- Tagging Program
- Species Descriptions
- Atlantic Sharpnose Shark
- Basking Shark
- Bigeye Thresher
- Bignose Shark
- Blacknose Shark
- Blacktip Shark
- Blue Shark
- Bull Shark
- Dusky Shark
- Finetooth Shark
- Great Hammerhead
- Lemon Shark
- Longfin Mako
- Night Shark
- Nurse Shark
- Oceanic Whitetip Shark
- Sandbar Shark
- Sand Tiger
- Scalloped Hammerhead
- Shortfin Mako
- Silky Shark
- Smooth Dogfish
- Smooth Hammerhead
- Spinner Shark
- Spiny Dogfish
- Thresher Shark
- Tiger Shark
- Whale Shark
- White Shark
- Other Links
COASTSPANThe Cooperative Atlantic States Shark Pupping and Nursery (COASTSPAN) survey is an ongoing investigation of known and putative shark nursery grounds along the east coast of the United States. The primary objectives of the COASTSPAN survey are:
- First, to determine the location of shark nursery grounds along the U.S. East Coast and describe their species composition and habitat preferences using presence/absence data.
- Second, to determine the relative abundance, distribution and migration of sharks utilizing these nursery grounds through longline and gillnet sampling and mark-recapture data.
Tagging a young of the year sandbar shark during the NEFSC COASTSPAN Survey
Currently our COASTSPAN participants are the University of North Florida, the Georgia Department of Natural Resources, the South Carolina Department of Natural Resources, the North Carolina Division of Marine Fisheries and the Massachusetts Division of Marine Fisheries (MADMF). The NEFSC staff conducts the survey in Narragansett and Delaware Bays. MADMF and NEFSC staff also conduct a survey in the U.S. Virgin Islands (USVI) using COASTSPAN gear and methods. The COASTSPAN surveys in Delaware Bay, South Carolina, and Georgia have moved into the second phase, and these data produce standardized indices of abundance used in current shark stock assessments (McCandless 2005, McCandless et al. 2007c, McCandless 2010, McCandless and Belcher 2010, McCandless and Frazier 2010).
During the first few years of the COASTSPAN project, the NEFSC, in cooperation with Albion College, conducted exploratory surveys to determine the use of the Dry Tortugas as mating and nursery habitat by the nurse shark. This work resulted in designation of the first NMFS Habitat Area of Particular Concern (HAPC) and seasonal closures of the area by the National Park Service (Carrier and Pratt 1998, NMFS 1999). COASTSPAN work has also led to the designation of Delaware Bay as a HAPC for juvenile sandbar sharks (NMFS 1999, McCandless et al. 2007b) and the identification of critical shark nursery habitat for blacktip and lemon sharks in Fish Bay, USVI (DeAngelis et al. 2008).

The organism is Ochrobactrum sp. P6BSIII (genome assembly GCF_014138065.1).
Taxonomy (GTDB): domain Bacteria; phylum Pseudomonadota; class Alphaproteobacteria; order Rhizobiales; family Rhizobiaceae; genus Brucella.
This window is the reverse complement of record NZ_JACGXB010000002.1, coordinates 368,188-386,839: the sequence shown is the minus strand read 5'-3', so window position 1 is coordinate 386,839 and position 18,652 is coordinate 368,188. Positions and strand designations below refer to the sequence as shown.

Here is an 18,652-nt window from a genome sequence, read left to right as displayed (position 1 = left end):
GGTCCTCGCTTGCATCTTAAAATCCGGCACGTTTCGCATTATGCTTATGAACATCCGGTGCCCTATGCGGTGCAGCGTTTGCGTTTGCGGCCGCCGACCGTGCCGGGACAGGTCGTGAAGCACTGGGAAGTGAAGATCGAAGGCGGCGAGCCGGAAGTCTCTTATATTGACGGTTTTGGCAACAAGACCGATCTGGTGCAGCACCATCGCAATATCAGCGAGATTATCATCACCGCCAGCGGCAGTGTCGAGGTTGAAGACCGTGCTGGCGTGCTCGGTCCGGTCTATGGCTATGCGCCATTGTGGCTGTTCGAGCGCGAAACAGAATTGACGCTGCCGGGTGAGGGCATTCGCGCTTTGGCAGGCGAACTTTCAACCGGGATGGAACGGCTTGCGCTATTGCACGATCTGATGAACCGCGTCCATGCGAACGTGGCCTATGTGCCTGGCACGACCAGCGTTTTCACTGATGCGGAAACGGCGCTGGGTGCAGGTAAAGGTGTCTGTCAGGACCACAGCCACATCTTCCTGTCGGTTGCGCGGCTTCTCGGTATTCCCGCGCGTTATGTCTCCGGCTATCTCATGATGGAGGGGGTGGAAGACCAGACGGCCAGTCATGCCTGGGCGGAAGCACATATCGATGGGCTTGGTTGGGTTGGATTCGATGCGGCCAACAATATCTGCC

COASTSPAN data have been used extensively in identifying Essential Fish Habitat for coastal shark species managed in the U.S. Atlantic. The NMFS Apex Predators Program organized a nursery report funded by the NMFS Highly Migratory Species Office to summarize COASTSPAN data, as well as data from other ongoing nursery studies for use by management. Preparation of this report culminated into an American Fisheries Society (AFS) symposium and a peer reviewed AFS symposium proceedings volume (McCandless et al. 2007a).
Carrier, J.C. and H.L. Pratt, Jr. 1998. Habitat management and closure of a nurse shark breeding and nursery ground. Fisheries Research 39:209-213.
DeAngelis, B.M., C.T. McCandless, N.E. Kohler, C.W. Recksiek, and G.B. Skomal. 2008. First characterization of shark nursery habitat in the United States Virgin Islands: evidence of habitat partitioning by two shark species. Marine Ecology Progress Series 358:257-271.
McCandless, C.T. 2005. Relative abundance trends for juvenile sandbar sharks in Delaware Bay. Southeast Data, Assessment, and Review 11, Data Workshop Document 30.
McCandless, C.T. 2010. Standardized catch rates for juvenile sandbar sharks caught during NMFS COASTSPAN longline surveys in Delaware Bay. Southeast Data Assessment and Review 21, Data Workshop Document 27.
McCandless, C.T., and C.N. Belcher. 2010. Standardized catch rates for sandbar and blacknose sharks caught during the Georgia COASTSPAN and GADNR red drum longline surveys. Southeast Data, Assessment, and Review 21, Data Workshop Document 29.
McCandless, C.T., and B. Frazier. 2010. Standardized catch rates for sandbar and blacknose sharks caught during the South Carolina COASTSPAN and SCDNR red drum surveys. Southeast Data, Assessment, and Review 21, Data Workshop Document 30.
McCandless, CT, NE Kohler, HL Pratt, Jr., editors. 2007a. Shark Nursery Grounds of the Gulf of Mexico and the East Coast Waters of the United States. American Fisheries Society, Symposium 50. American Fisheries Society, Bethesda, Maryland.
McCandless, CT, HL Pratt, Jr., NE Kohler, RR Merson, CW Recksiek. 2007b. Distribution, localized abundance, movements, and migrations of juvenile sandbar sharks tagged in Delaware Bay. Pages 45-62 in CT McCandless, NE Kohler, & HL Pratt, Jr., editors. Shark Nursery Grounds of the Gulf of Mexico and the East Coast Waters of the United States. American Fisheries Society, Symposium 50. American Fisheries Society, Bethesda, Maryland.
McCandless, CT, GF Ulrich, C Hendrix, B Frazier. 2007c. Standardized catch rates of small coastal sharks from the South Carolina COASTSPAN and SCDNR red drum surveys. Southeast Data Assessment and Review 13, Data Workshop Document 30.
NMFS. 1999. Final Fishery Management Plan for Atlantic Tuna, Swordfish and Sharks. National Oceanic and Atmospheric Administration, National Marine Fisheries Service, Office of Sustainable Fisheries, Highly Migratory Species Management Division, Silver Spring, MD.